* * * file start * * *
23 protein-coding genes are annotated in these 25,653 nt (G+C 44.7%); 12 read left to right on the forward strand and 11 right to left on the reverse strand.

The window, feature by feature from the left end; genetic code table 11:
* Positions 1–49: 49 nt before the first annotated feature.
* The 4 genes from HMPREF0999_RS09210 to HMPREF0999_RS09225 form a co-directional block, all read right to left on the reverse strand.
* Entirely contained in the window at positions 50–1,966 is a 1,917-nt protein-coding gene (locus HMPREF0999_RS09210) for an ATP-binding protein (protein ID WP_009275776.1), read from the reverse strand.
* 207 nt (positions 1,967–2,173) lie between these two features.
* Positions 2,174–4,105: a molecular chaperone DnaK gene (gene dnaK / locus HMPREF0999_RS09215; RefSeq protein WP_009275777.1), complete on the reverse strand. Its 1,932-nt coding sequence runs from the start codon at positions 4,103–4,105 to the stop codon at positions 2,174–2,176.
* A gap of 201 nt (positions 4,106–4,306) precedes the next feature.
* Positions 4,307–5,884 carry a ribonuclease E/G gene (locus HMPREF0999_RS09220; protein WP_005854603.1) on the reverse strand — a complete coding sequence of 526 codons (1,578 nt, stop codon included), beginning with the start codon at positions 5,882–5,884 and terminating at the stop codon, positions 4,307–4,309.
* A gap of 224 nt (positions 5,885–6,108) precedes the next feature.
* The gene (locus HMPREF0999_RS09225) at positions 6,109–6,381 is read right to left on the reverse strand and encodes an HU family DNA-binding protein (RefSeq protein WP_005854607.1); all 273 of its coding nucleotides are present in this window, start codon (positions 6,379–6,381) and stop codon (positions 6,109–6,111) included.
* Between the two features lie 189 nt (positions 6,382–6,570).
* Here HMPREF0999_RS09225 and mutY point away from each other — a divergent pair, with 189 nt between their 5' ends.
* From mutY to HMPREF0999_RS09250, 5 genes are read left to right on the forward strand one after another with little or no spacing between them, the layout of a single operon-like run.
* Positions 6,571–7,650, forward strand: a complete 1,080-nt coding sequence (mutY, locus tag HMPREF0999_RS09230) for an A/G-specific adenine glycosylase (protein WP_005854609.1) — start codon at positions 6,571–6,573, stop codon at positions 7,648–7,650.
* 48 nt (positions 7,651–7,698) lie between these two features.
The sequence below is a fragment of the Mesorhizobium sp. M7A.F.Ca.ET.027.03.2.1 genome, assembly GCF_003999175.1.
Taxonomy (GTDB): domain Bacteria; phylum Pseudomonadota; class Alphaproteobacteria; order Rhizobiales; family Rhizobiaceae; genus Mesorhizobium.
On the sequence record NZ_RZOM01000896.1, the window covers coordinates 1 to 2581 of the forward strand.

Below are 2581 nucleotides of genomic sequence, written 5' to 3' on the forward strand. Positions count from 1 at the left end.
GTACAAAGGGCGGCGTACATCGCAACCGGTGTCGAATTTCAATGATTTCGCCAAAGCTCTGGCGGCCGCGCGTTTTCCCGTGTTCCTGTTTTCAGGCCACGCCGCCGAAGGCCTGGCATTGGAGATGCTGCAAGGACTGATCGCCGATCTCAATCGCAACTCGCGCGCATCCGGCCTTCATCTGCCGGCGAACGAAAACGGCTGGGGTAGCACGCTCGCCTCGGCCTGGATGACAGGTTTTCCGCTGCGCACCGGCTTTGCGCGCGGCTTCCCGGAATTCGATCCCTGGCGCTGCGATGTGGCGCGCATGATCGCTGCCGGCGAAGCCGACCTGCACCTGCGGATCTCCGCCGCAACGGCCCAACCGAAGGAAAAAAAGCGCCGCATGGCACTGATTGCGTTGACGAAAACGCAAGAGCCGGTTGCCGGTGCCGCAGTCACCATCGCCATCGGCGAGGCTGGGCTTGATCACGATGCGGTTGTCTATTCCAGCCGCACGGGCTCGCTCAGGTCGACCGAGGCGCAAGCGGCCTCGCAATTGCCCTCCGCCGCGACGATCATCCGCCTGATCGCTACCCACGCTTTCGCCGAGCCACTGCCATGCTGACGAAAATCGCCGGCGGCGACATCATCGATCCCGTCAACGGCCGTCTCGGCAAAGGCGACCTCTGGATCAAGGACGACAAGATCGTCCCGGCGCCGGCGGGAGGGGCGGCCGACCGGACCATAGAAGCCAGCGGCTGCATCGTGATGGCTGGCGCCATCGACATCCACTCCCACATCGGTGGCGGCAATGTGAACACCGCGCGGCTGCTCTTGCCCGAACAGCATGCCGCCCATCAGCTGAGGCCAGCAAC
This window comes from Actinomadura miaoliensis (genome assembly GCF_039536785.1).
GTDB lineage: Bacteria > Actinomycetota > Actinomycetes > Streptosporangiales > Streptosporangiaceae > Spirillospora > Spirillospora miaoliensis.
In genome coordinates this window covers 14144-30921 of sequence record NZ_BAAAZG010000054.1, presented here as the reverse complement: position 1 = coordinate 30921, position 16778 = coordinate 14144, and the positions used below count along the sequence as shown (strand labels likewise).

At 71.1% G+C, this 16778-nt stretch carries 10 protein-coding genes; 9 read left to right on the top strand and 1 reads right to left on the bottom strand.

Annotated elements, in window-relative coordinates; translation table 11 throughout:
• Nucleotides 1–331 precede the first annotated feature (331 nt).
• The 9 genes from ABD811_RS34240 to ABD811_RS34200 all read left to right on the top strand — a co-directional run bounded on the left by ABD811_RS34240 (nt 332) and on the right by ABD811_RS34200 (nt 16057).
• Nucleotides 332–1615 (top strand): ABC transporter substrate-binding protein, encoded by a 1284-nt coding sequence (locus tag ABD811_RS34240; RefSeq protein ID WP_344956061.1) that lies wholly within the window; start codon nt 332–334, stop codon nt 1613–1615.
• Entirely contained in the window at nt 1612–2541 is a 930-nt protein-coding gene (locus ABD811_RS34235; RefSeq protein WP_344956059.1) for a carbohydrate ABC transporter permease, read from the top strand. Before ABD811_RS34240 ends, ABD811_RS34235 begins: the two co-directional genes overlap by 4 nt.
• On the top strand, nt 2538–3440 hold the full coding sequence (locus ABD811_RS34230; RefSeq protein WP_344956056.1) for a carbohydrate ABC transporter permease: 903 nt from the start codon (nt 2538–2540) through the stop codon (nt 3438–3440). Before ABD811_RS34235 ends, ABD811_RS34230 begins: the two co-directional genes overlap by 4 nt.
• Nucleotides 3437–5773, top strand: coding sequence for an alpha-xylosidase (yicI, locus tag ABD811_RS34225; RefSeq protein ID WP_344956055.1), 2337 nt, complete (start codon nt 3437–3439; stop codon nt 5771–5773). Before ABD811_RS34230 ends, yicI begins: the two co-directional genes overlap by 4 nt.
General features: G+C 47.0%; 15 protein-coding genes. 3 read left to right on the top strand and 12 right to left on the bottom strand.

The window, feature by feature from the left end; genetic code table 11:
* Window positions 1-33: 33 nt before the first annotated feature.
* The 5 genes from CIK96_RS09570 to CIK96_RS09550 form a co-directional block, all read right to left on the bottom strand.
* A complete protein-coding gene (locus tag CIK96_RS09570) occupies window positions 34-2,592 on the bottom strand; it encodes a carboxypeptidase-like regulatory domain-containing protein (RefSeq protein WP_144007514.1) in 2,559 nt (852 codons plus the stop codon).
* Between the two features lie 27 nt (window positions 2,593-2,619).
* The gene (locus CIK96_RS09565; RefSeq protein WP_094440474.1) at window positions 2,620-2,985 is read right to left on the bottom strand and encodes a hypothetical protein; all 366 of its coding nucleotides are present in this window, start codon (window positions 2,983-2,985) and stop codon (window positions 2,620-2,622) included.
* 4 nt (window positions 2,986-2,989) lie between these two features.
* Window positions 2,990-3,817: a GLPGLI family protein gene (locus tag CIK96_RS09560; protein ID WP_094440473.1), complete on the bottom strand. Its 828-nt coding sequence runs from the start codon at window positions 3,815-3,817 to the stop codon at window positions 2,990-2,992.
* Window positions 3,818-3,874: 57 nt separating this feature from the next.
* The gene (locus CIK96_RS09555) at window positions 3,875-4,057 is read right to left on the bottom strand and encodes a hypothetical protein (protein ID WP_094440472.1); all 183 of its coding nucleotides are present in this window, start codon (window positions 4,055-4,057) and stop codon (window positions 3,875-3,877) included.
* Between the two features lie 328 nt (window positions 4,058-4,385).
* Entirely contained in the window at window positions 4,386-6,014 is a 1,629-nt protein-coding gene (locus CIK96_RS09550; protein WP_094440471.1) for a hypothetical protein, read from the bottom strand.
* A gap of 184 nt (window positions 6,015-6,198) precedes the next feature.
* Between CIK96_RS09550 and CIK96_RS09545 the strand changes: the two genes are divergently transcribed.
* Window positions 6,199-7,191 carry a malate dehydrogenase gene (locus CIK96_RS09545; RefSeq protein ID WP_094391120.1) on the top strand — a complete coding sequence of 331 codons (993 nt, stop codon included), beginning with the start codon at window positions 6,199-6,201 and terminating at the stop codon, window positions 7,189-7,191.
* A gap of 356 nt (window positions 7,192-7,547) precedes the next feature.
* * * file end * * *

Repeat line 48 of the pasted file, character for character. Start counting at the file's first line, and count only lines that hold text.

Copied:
* Window positions 6,199-7,191 carry a malate dehydrogenase gene (locus CIK96_RS09545; RefSeq protein ID WP_094391120.1) on the top strand — a complete coding sequence of 331 codons (993 nt, stop codon included), beginning with the start codon at window positions 6,199-6,201 and terminating at the stop codon, window positions 7,189-7,191.